Refuge Notebook: Kenai National Wildlife Refuge helps reduce, reuse and recycle

Plastic water bottles have been around since the 1940s helping humans transport fresh, clean water. During Roman times, aqueducts were built to provide water to cities, and animal skins were used to transport water from place to place. Clay and woven materials were molded into water carrying devices so the skin would have support and also to be easier to transport. Since then portable water has always been in high demand.

When plastic water bottles were introduced to the public, consumers and manufactures quickly accepted the idea because they were light weight, had low production costs, and were a better choice than glass bottles. Besides wine and beer, almost the entire food industry made the transition over to plastic because it was cheaper to make in large quantities.

Bottled water is advertised as a product that holds pristine water from mountain springs intended for everyone who cannot reach those springs. It is easy to go to the store and stock up with water bottles because they are so inexpensive, but something that is not so transparent is the environmental footprint that was made to get the water bottle there.

Long before we pick up a bottle from the grocery shelf, the plastic needs to be manufactured from petroleum hydrocarbons, the bottles and caps molded from the plastic, and then the bottles filled with “pristine” mountain water before packaging them and transporting them off all over the world. The irony is that it takes three times more water to produce a plastic bottle than it does to fill it!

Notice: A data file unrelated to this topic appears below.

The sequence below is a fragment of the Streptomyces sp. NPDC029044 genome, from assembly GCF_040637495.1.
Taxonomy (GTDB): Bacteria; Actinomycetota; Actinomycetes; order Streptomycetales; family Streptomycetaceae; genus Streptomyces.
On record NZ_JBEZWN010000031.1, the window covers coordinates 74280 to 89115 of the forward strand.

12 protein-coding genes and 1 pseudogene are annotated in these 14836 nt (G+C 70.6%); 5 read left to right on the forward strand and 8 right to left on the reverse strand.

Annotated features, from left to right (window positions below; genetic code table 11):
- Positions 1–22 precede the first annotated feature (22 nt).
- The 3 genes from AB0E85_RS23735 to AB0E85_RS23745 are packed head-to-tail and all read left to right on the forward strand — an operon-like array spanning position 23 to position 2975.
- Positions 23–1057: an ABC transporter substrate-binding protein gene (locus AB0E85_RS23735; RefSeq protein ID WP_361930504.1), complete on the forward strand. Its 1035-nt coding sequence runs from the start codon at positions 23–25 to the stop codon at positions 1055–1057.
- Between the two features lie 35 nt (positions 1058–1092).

And while it’s a great idea to produce portable water, what to do with all those plastic bottles? Consider that Americans use 50 billion plastic water bottles annually, but only 1 in 5 bottles are actually recycled. That leaves a LOT of bottles going to the landfill or perhaps ending up as marine debris in the Great Pacific Garbage Patch or on our beaches as sand-like plastic grains.

The National Park Service has taken action and has banned the sale of single-use water bottles in their souvenir stores and visitor centers since 2011. The 19 National Parks that made this commitment have gradually seen a change in visitor and vendor behaviors. Affordable reusable water bottles are available for sale in their visitor centers and souvenir shops, and water filling stations are available on site that actually provide local spring water in some cases. Now is the time to educate visitors on ways to reduce their carbon foot print in order to help preserve the parks for future generations.

We’ve taken that first step here at the Kenai National Wildlife Refuge. Re-usable water bottles are provided to kids at the Critter Camp and Get Out & Get Dirty Camp to help instill the ethic that reducing consumption is important. Our campers also have to navigate the water bottles as obstacles on the balance beam during our Animal Olympics.

Going a step further to help reduce the waste of disposable bottles, the Refuge has installed a refill station in our new Visitor Center and one in the old Headquarters for both visitors and staff to use. Please use them! Alaska Geographic sells aluminum water bottles through our Visitor Center.

Refuge staff also recycle plastic #1 and #2, along with glass and aluminum cans, at the Central Peninsula Landfill. Plastic #1, also known as polyethylene terephthalate (PET), is typically used to make single use water bottles, but also containers for soft drinks, juice, mouthwash, sports drinks, ketchup, salad dressing, jelly and jam. Plastic #2, also known as high density polyethylene (HDPE), is often used for bottles to hold milk, water, juice, cleaning supplies and shampoo, and to make recyclable grocery bags.

The Kenai Refuge is helping keep plastic out of where it does not belong through education, refill stations, and recycling. Reduce, Reuse and Recycle!

Marcos Anguiano is a Student Conservation Association intern, working with Visitor Services at the Kenai National Wildlife Refuge. He is an undergraduate student at Sacramento State University. Find more information at or

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